How to Vote This November

I don’t typically post about politics anymore. I’m tired of it, you’re tired of it, we’re all tired of it. Regardless, the Professor and I got our absentee ballots yesterday and all I can think about is that saying that those who don’t remember the past are condemned to repeat it. Do we really want a do over? I do not.

So on the chance I can influence you, this year I’m making an exception: I’m telling you how I’d like you to vote this November. If you don’t agree, ok. You’re big boys and girls with plenty of opinions, but this is my blog. If you don’t like it, swipe left. If, however, you’re a rational person, unafraid of a dissenting opinion, read on.

My ballot’s filled out and in my mailbox. I didn’t vote purely Republican, I didn’t vote purely Democratic, or purely Independent. I voted according to some guiding principles in every local, state, and federal race. I want you to do likewise.

First, I took what I know about each candidate into account. I crossed off dishonest, power-hungry charlatans without a further thought (yes, you know who you are – I didn’t vote for you, scoundrel). I also immediately crossed off those who profess Christianity but talk (and act) like the Devil incarnate. You may not know better. I certainly do.

Those I considered included candidates motivated by demonstrated dedication to public service, integrity, and the rule of law. Those open to the possibility that they might not have all the answers. Will they be good stewards of constituents’ resources and listen to everybody? Are they deliberative AND able to do what has to be done when the question is called (got guts)? Are they respectful and compassionate? If so, I probably voted for them.

But how is a voter supposed to know in every instance when some candidates smile like puppies and lie like dogs? There were a few other considerations.

Second, I took into account what I know about each candidate’s ability to stand apart from their friends, neighbors, and party and do the right thing (for those of you wondering what that is, Google “the golden rule“). Sometimes that only works with an incumbent who has a public track record and lots of sound bites floating around. Incumbents got extra credit for taking hard positions and standing against their party when necessary. Those of you who only see party and those of you who twist every which way with the wind? I didn’t vote for you either.

But with a new candidate, it can be impossible to judge. So I looked at something else too.

Third, I took experience into account. I wanted to know that a candidate either has a good sense of what it takes to govern or is willing to do the work to get up to speed. I wanted to know that they will burn the midnight oil to get the people’s work done. That they do their own homework and don’t look to only advisors to inform their votes. I also looked at their political affiliations inside (and outside of their parties). I checked out their fund raising reports AND I checked the Secretary of State’s donation records. Who have they given money to?

Finally, I looked at a critical dynamic: the overall political system. I’ve learned that too many Democrats in power (California) and too many Republicans in power (Idaho) leads to bad governance. Supermajorities become sanctimonious, self-interested runaway trains, be they Republican or Democrat. From time to time when my research into a candidate fails to inform my vote, I let this one element drive. Our political system works best when there are checks and balances, when neither party dominates, and electeds have to work together to get things done.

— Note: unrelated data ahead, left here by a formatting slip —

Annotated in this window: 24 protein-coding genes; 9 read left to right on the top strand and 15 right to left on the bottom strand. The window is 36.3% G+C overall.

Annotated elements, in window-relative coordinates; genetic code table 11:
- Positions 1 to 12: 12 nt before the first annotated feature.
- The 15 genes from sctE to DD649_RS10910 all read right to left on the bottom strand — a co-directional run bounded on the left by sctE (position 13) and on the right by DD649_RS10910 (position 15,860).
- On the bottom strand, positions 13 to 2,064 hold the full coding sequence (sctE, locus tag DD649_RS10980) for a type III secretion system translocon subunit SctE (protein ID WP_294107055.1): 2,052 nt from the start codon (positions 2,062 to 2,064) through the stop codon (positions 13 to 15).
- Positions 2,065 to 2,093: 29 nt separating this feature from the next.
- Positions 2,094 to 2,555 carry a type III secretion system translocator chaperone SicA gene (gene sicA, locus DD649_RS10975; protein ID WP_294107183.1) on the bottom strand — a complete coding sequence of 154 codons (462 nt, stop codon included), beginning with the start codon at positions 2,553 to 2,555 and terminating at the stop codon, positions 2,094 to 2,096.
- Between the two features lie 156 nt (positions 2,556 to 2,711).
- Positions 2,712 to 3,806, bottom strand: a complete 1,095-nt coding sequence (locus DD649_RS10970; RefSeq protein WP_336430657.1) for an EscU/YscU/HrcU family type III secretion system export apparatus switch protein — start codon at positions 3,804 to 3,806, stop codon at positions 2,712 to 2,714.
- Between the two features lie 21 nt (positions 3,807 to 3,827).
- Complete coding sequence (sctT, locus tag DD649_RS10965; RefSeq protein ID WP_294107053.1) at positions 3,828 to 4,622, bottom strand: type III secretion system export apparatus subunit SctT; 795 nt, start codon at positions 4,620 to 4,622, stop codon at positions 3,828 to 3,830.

So on the chance that you haven’t yet filled out your absentee ballot, please give some consideration to these principles. I contend that since we can’t really know how a candidate will govern until they’ve governed, consider the need to impose checks on our electeds. Consider the need to hold them accountable to work together for all of us.

Vote like that, will ya?


  1. As always, Teri, so well thought out and presented. And frickin’ sensible. It gives me encouragement that folks might actually follow some common sense when voting.


  2. Ever since poly sci class in high school, I’ve found going to hear a politician speak in public, answering questions, is the best way to know if a candidate is intelligent and has an actual idea of what they truly stand for. I also believe that my best chance to have an influence as a voter is to pay attention at the local level. This past Tuesday I went to hear my state assembly district representative speak. I hardly agreed with anything…but he showed compassion and care for his constituents, and even those who will probably never vote…the homeless. He was a great listener and answered questions openly and honestly.
    So, everyone, take your vote seriously. Go meet your candidates in person. It could very well change your mind and fire you up to get involved. Brochures never tell you the whole story.


  3. VERY GOOD.. . only wish that people would vote like this.. I was a firm believer of going to the polls, but because I was going out of state a couple years ago. I put in for an absentee ballot… now I really believe in them.. because it gives me a chance to read on those that I was not familiar with… and this year there is two things to vote on.. while they sound ok just from the reading.. but I am researching them to make sure. you hit the nail on the head..


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